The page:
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Magnetic QMC: Faith in physics helps turn molds around quickly

September 1, 2001

3 Min Read
Magnetic QMC: Faith in physics helps turn molds around quickly

Changing up to 30 active molds weighing up to 80,000 lb on 18 400- to 3000-ton molding machines up to eight times every shift is a task some may not be up to. But for Textron Automotive Co.'s (TAC) Westland operations, a lean automotive trim molder in Westland, MI, such changeovers are routine. Folks on the floor add that they are confident that their target changeover time of less than 30 minutes per mold can be achieved, even for their 40-ton molds. 

Along with other TAC operations, Westland has set its sights on certification under the Society of Automotive Engineers' SAE J4000 standard. The standard tests compliance with lean manufacturing principles (see www.sae.org for more information). 

Eliminating muda (Japanese for waste), like the waiting and inventories involved in mold changing, is an important part of Westland's leaning. Muda is a popular word in lean lingo. Waste is any activity that consumes resources but creates no value. Lean perfection is the elimination of all waste. 

Small-lot production of only what is requested by the next production step is a major lean principle. Understandably, quick mold change (QMC) can be essential. Presently, 12 Westland presses are equipped with permanent-magnet QMC systems from Tecnomagnete Inc. (Troy, MI). Soon they all will be, according to George Stocks, lead process engineer. "There was skepticism around here at first. Hanging an 80,000-lb mold in a machine with nothing visible supporting it was a concern for me and my staff," he says. "But we've had no issues with mold slippage or installation."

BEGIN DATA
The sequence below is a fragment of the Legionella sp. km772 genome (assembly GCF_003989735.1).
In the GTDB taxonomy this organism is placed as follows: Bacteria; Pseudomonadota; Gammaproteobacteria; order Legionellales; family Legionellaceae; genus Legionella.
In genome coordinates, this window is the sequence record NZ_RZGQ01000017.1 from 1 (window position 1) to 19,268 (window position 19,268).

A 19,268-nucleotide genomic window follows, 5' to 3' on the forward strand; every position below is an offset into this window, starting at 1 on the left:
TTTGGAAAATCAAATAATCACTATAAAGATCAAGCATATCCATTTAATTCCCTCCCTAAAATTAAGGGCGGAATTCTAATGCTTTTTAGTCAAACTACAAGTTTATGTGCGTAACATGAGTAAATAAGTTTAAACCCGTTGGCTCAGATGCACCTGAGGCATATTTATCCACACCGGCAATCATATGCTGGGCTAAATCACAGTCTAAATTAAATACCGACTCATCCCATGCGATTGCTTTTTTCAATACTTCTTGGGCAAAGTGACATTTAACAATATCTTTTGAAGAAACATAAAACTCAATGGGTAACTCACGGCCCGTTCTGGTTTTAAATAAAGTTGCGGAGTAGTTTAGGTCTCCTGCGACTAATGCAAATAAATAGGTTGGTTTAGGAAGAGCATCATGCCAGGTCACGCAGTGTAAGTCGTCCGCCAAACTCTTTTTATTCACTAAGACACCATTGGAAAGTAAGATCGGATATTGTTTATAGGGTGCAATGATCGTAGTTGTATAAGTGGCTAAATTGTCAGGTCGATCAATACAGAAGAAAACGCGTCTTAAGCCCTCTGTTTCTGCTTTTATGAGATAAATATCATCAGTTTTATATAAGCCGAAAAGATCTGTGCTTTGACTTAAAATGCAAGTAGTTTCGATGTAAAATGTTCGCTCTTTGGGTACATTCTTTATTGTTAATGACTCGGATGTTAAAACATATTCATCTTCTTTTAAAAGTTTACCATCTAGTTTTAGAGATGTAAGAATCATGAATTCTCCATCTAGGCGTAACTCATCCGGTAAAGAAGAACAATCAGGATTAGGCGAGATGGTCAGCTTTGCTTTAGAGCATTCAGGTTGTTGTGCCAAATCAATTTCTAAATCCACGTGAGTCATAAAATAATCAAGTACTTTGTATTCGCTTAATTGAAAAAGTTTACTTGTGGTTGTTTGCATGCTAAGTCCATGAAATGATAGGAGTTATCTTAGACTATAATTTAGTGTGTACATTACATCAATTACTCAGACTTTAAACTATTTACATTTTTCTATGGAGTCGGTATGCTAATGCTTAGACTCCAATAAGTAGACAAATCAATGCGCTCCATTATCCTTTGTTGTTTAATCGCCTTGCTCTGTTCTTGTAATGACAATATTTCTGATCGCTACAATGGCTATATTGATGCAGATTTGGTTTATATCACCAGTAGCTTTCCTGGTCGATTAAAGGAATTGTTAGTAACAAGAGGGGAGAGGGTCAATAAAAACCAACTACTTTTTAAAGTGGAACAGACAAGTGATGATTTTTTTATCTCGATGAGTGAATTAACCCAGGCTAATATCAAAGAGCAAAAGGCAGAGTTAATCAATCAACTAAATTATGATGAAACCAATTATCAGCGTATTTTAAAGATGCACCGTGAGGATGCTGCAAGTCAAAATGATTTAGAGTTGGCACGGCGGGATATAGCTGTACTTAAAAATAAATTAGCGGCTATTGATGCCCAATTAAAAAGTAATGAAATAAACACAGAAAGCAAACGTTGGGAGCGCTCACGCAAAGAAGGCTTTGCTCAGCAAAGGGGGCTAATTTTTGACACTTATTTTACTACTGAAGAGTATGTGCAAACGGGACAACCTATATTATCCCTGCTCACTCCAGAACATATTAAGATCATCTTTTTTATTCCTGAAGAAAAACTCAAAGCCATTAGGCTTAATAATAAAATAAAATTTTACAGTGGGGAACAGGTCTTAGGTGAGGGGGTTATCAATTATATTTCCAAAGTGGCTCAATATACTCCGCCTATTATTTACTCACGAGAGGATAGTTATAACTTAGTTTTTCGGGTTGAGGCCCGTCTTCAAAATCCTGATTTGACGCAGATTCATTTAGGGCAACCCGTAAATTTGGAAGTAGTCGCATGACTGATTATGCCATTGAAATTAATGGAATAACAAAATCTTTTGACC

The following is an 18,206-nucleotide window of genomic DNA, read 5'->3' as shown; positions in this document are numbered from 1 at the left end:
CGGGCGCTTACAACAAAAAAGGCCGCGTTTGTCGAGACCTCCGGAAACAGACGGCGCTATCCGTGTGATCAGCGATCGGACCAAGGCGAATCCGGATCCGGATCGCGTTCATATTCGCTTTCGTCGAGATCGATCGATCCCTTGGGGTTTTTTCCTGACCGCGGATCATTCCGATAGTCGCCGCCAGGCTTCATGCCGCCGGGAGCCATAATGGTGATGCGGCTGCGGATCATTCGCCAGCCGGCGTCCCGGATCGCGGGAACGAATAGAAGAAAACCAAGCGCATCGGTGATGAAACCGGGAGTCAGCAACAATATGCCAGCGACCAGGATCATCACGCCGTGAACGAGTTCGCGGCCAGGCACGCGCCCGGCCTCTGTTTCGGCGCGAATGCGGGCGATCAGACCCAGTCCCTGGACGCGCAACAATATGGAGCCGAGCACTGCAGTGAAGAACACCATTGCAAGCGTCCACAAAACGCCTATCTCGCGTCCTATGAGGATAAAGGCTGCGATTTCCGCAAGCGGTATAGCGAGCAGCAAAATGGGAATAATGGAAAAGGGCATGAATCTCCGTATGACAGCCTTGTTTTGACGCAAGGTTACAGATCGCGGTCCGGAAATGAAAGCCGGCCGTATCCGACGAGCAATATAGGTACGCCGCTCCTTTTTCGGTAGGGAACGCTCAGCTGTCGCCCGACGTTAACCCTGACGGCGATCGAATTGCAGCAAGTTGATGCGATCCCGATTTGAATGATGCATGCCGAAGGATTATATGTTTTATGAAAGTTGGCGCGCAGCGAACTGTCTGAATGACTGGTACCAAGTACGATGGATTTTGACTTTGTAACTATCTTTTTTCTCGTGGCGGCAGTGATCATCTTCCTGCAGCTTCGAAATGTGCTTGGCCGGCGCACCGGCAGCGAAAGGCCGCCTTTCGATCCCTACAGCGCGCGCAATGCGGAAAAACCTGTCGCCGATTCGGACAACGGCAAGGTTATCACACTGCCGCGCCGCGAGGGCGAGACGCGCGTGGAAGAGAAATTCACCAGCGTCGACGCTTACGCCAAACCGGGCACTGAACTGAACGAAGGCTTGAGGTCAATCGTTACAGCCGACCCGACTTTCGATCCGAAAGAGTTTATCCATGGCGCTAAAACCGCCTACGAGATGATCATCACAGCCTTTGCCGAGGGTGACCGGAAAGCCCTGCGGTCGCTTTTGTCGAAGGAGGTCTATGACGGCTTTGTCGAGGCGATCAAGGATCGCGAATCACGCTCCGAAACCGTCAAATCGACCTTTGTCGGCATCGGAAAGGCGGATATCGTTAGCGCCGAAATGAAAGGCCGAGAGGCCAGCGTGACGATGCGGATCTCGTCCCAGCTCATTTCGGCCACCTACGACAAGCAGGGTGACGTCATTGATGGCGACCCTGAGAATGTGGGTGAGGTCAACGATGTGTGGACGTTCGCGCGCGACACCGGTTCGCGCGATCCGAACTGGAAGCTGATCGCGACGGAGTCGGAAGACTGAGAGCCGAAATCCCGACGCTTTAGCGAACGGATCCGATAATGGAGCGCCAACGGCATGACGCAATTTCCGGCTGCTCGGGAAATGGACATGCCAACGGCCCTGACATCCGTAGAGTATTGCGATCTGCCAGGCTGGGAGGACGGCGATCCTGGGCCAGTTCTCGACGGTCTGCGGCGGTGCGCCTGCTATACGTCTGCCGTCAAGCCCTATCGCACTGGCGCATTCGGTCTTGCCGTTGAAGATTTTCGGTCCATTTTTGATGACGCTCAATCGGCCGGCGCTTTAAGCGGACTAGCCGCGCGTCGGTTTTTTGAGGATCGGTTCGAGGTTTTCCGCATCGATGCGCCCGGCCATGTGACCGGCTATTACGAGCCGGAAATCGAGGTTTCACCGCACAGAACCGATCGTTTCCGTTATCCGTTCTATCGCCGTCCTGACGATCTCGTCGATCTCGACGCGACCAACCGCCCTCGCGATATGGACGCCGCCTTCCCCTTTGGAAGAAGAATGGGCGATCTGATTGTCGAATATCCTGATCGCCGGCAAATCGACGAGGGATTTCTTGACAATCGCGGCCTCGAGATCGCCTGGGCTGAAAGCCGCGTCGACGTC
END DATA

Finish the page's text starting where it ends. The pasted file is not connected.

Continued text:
One-touch Setup 
Instead of backplates, Tecnomagnete's ergonomic Quadpress QMC systems use magnetic machine platens configured to global industry-standard patterns. Only 1 second of electrical power changes the polarity of the magnetic platens, enabling them to generate a permanent holding force equivalent to 10 percent of press clamping force. Another 1-second charge demagnetizes the mold for removal. No one has to risk climbing up on a press to bolt down a mold, and it will not fall out in the event of a power loss. 

Also, since the magnetic field extends only 5/8 inch from the surface of the magnetic platen into the mold, it does not interfere with mold actions. The system's redundant safeties are invisible to the user, who has but to push a single button for setup. Quadpress systems cost about $50 per ton—$50,000 for an 1100-ton press. Tecnomagnete reportedly has sold 3000 worldwide, 600 in North America. 

Westland plans to change its big molds in 30 minutes or less. The company also plans to take 10 percent off the changeover clock every year. That will surely reduce the muda of waiting. As far as inventory muda goes, TAC's company-wide goal presently is 50 turns/month. Westland reportedly achieved 51.6 turns in June. Its QMC systems are helping to empower confidence in its relentless pursuit of lean perfection. 

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